I have no idea what has just happened to me. But it began with the postman ringing my doorbell first thing (not a euphemism) and climaxed in my ripping open the post to unveil this:
It took me a while to process what it was. I mean, I knew that packs would be landing on doormats with the outcome of the ballot for the London Marathon this week, but I just assumed I’d be getting a rejection pack along with everyone else. It honestly never occurred to me I’d get lucky, I just thought applying for a ballot place in the London Marathon was a rite of passage. You know, you enter year on year for about a decade and after you’ve done your time you might get lucky once. Consequently you do your one-and-only ‘never again’ road marathon around age 60, everyone claps a lot and then you get bragging rights but never have to run on a road again. Yay! I mean, I’ve always said if I was going to do a marathon, it would have to be London, but I wonder if that was partly because at a sub-conscious level it reduced the likelihood of me ever having my bluff called and actually have to do it. I mean, what are the odds?*
Well, it seems that although I have never had a premium bond come up, and despite over a decade of membership of a lottery syndicate never won anything there either the running gods have on this occasion smiled on me. My number is up, quite literally. OH. MY. GAWD! I’I was provisionally in. Now, at this time of writing, I’m actually in, because I’ve now paid and had my email confirmation arrive as well, which is the modern-day equivalent of getting a tablet in stone erected outside your place of dwelling. It was only £39 to enter, cheaper than the endurer dash I did earlier in the year which was a bit crap, but obviously rather more expensive than parkrun. I think it’s worth it though.
At this precise moment I have absolutely no idea if I can achieve this. There are some logistical issues around where I can train, but hey ho, I can’t let this opportunity pass me by, that would be nigh-on criminal, and surprisingly perhaps, once it dawned on me what the plastic cover contained I am so up for this. Have you heard that thing about when you ask people for advice, it’s not so much the advice that they give you which is helpful, it’s how you find you react to it. If you don’t like what you hear, you just keep asking other people until they give you a version of action that you feel you’d prefer. If you keep asking more and more people, that’s a powerful indicator that you don’t like what you are hearing. Similarly, if I’d opened the envelope and felt sick with fear at the very thought of turning up at the London Marathon and wished it had never presented me with the option of running it at all then I’d have quietly ignored it. As it is, yes I am sick with fear as per the first part of the reaction, but nope, I’m not wishing this had never happened. Au contraire. This is potentially awesome, amazing, life changing (well, maybe not that exactly, but I think a bit of melodramatic exaggeration is permitted for the next hour or so at least). I can’t not do this. Well, I can, clearly, but I can’t not give it a darned good try. Maybe I’ll get to be one of those annoying people who say ‘if I could do it anyone can’, only I’ll be marginally more plausible. Equally annoying, but not unattainable as a role model.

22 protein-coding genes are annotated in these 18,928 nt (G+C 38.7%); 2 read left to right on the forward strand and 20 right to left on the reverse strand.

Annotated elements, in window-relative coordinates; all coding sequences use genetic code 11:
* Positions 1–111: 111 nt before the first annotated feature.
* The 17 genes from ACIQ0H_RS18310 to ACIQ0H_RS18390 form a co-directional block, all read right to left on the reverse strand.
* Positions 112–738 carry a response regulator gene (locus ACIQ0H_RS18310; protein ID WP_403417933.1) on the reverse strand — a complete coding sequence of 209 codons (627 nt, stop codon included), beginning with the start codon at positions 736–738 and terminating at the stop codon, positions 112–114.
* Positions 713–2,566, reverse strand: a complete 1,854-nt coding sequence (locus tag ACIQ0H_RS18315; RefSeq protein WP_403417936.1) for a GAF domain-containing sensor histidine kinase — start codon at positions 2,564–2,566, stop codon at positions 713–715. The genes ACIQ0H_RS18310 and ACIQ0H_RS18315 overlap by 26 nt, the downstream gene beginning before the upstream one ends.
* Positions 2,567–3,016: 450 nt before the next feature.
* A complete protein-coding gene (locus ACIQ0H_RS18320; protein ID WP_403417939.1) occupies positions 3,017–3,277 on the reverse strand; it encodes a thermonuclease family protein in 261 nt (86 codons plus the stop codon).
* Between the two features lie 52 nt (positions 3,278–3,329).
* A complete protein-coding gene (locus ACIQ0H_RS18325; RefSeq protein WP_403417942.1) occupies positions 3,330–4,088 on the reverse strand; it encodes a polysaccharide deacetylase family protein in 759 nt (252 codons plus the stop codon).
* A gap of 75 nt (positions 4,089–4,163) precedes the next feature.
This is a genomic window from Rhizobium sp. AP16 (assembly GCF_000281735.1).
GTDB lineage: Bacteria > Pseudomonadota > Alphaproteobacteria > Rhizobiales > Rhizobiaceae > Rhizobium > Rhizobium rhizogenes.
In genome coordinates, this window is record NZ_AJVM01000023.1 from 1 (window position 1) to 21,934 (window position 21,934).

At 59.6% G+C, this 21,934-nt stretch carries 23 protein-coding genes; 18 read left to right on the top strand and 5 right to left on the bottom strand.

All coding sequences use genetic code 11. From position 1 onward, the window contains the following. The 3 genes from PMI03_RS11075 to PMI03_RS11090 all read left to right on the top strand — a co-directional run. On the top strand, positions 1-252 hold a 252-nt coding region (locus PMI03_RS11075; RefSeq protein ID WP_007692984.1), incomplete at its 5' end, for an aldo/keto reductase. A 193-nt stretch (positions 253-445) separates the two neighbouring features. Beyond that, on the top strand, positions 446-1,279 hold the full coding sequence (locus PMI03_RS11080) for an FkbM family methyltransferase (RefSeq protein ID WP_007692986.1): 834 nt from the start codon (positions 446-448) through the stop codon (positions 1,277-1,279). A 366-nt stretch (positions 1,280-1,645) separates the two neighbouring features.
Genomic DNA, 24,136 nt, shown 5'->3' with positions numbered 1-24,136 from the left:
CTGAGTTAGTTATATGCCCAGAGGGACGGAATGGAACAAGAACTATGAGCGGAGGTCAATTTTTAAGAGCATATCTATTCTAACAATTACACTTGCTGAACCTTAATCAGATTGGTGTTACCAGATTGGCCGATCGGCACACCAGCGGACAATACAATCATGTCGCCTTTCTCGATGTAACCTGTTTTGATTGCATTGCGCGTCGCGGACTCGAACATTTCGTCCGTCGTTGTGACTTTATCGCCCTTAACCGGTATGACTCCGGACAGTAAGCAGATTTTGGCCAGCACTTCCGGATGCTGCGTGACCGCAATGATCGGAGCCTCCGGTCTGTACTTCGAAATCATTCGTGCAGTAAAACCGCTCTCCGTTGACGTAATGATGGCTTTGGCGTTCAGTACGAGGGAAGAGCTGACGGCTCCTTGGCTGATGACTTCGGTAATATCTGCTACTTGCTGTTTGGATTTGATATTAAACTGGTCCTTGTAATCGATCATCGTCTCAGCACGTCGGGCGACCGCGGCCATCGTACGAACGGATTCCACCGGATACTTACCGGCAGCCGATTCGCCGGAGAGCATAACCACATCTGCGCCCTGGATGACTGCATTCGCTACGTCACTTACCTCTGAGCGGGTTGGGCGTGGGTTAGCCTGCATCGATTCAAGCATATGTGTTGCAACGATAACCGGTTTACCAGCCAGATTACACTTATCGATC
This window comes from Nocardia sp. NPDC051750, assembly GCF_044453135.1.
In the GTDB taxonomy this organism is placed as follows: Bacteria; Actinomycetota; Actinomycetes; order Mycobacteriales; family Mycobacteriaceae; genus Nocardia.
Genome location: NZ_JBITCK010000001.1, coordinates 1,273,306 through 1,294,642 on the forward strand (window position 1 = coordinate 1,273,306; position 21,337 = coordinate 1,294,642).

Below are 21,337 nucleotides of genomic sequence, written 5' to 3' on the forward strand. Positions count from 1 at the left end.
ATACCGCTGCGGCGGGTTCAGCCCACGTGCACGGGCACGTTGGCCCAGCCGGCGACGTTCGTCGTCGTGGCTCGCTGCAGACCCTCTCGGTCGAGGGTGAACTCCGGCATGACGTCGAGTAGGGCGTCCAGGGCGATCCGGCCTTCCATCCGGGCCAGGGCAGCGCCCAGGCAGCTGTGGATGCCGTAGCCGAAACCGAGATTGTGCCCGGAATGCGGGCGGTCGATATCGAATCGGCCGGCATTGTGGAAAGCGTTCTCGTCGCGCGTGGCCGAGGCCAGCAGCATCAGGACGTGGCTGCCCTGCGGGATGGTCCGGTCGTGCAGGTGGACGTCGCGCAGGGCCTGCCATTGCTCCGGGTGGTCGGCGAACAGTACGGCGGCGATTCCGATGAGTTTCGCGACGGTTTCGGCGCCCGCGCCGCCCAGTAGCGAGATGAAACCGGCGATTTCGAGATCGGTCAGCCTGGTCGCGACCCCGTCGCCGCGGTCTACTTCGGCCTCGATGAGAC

I feel weird, because I don’t know if I’m deserving enough as a runner (blimey, look at the vitriol heaped on fun runners who made it through to the Percy Pud from certain quarters) but then again, why shouldn’t it be me? Every dog has it’s day, allegedly. Maybe this is mine. I will take it seriously, but in my own terms. I’ll be slow, but I want to do this, and thereafter make my fortune as a motivational speaker on the after-dinner talks circuit. I fully appreciate that both parts of this aspiration are unlikely to come to pass.
Yes, yes, I’m terrified, yes yes, I’m already suffering crippling angst and performance anxiety, but you know what, if not now when? I did the Sheffield Half unexpectedly, and although I fully appreciate this is an entirely other level of challenge, I did surprise myself by what my body would tolerate. If I don’t try, I’ll never know. Of course, the risk you take when you peer under any proverbial stone is that you might not like what you uncover, but hey ho, on balance I think I’d rather know. Apparently it is better to have tried and failed as the saying goes… although Homer Simpson’s take on it has a more immediate appeal:
The only possible explanation for this delivery seems to me to be that I have entered a parallel universe where not only am I lucky enough to get a ballot place for the London Marathon, but I train for it, and accomplish this seemingly impossible challenge.
If I get even within sniffing distance of it, this won’t be me by the way, so you have been warned:
Even so, I think I’ll keep it close to my heart for now, don’t want external expectations to paralyse me entirely. I wonder though, I really wonder. What will I be thinking and feeling on Monday 24th April 2017. Will I be reflecting on a race well run (or completed at any rate) sobbing inconsolably as a DNF, or never even have made the start line. I wonder. I have no idea. Exciting though, isn’t it? Terrifying too, but what the hell eh… can’t turn down a chance like that. Absolutely not! Oh crap.
How many people entered the ballot this year and what was the chance of gaining a place?
A. A record total of 253,930 people entered the ballot for the 2017 Virgin Money London Marathon. We accept a total of more than 50,000 runners as we can predict, after 36 years, almost exactly what proportion of entrants will drop out due to illness, injury or other reasons before Race Day.